NASA's InSight Lander touched Mars on November 26th and successfully expanded its large solar array for hours.
On the first day on the Red Planet, members of the mission team said that a solar-powered ship could generate more electricity in any vehicle owned by Mars in one day.
Tom Hoffman, project manager of NASA's Jet Propulsion Laboratory in California (JPL), said,; It's great to record our first extraterrestrial record in Mars in our first full day. NAS [NASA’s InSight Mars Lander: Amazing Landing Day Photos!]
Diye However, being better than the success of generating more electricity than any mission before, is what it represents to fulfill our upcoming engineering tasks, "Hoffman added. "The 4,588 watt-hours we produced during Left 1 means we now have enough water to carry out these tasks and to advance through our science mission."
The NASA's on-line navigator, a nuclear radio system called a radioisotope thermoelectric generator, runs over a day of 4,580 watt-hours on a single day. Third, according to NASA officials, the solar-powered Phoenix lander, which produces 1800 watt-hours per day.
InSight had returned the first photo of the landing site and had to expand the two solar arrays, each approximately 7 feet (2.2 meters) in diameter, and had to photograph the environment and turn on the robot arm. Place seismometers and a heat probe to obtain information about the interior of the Mars.
And mission team members are busy examining the images they've received so far to learn more about the lava plain named Elysium Planitia in the landing area of InSight. They found that the spacecraft leaned about 4 degrees in a shallow crater filled with dust and sand. (This is not a big problem, the land can operate up to a 15-degree slope.) A steep slope could damage the spacecraft's ability to get enough power from the sun's rays, and getting close to the rocks could easily hold the spacecraft. The researchers said both sequences were opened.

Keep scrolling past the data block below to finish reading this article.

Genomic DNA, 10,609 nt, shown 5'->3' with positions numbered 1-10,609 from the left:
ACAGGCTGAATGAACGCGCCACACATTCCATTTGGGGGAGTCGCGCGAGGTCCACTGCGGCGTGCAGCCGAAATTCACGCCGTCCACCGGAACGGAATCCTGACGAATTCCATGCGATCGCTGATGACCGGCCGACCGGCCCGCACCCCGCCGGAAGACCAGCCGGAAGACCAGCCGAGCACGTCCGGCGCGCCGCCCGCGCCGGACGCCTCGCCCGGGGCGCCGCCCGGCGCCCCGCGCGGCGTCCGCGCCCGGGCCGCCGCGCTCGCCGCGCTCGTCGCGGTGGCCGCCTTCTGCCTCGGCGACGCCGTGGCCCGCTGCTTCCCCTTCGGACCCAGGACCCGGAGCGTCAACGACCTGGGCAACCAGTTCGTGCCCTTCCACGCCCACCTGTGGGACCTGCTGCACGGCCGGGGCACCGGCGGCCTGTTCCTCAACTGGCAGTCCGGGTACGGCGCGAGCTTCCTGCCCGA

"The science team hoped to land on a sandy area with a few rocks since we picked the landing zone, so we couldn't be happier," Hoffman said. "There are no runways or runways in Mars, so descending to an area with a large beach without a large beach should make it easier to place the instrument and offer a great place for mole to start."
So far, the team thinks that the near field has a few rocks, but later high-resolution images will give a more precise view of the environment after the spacecraft releases the net dust cover on the two cameras. The team will use these views to plan exactly how the spacecraft will place its tools with the mechanical arm.
In the statement, we look forward to high-resolution images to confirm this preliminary assessment, lüğü said InSight's main investigator, Bruce Banerdt. It points to a good way. "
The $ 850 million InSight mission is scheduled to run for a Mars year or almost two world years. NASA officials said the data collected by the landowner would help the mission team members match the inner structure of the Red Planet with an unprecedented detail. This information, in turn, should reveal important information about the formation of rocky planets in general.